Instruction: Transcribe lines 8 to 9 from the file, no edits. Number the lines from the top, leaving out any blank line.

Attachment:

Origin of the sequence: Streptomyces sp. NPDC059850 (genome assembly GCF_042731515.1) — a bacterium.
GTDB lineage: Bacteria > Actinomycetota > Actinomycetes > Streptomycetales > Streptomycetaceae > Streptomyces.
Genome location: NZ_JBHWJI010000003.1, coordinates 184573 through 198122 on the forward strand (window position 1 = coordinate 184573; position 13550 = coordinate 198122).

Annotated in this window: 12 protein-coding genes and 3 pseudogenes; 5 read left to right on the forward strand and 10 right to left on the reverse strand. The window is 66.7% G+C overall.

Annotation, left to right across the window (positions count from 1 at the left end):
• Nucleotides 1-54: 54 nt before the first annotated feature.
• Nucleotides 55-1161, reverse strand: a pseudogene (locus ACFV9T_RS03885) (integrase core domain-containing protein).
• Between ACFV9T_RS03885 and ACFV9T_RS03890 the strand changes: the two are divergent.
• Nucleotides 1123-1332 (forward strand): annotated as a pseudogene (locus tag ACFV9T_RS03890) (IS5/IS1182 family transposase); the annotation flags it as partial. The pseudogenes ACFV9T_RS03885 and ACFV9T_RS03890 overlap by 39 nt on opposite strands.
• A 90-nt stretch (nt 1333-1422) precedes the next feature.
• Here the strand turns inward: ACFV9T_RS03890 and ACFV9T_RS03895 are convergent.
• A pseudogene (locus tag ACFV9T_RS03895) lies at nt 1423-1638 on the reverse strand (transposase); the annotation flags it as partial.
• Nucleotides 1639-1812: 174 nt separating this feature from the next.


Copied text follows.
• Between ACFV9T_RS03885 and ACFV9T_RS03890 the strand changes: the two are divergent.
• Nucleotides 1123-1332 (forward strand): annotated as a pseudogene (locus tag ACFV9T_RS03890) (IS5/IS1182 family transposase); the annotation flags it as partial. The pseudogenes ACFV9T_RS03885 and ACFV9T_RS03890 overlap by 39 nt on opposite strands.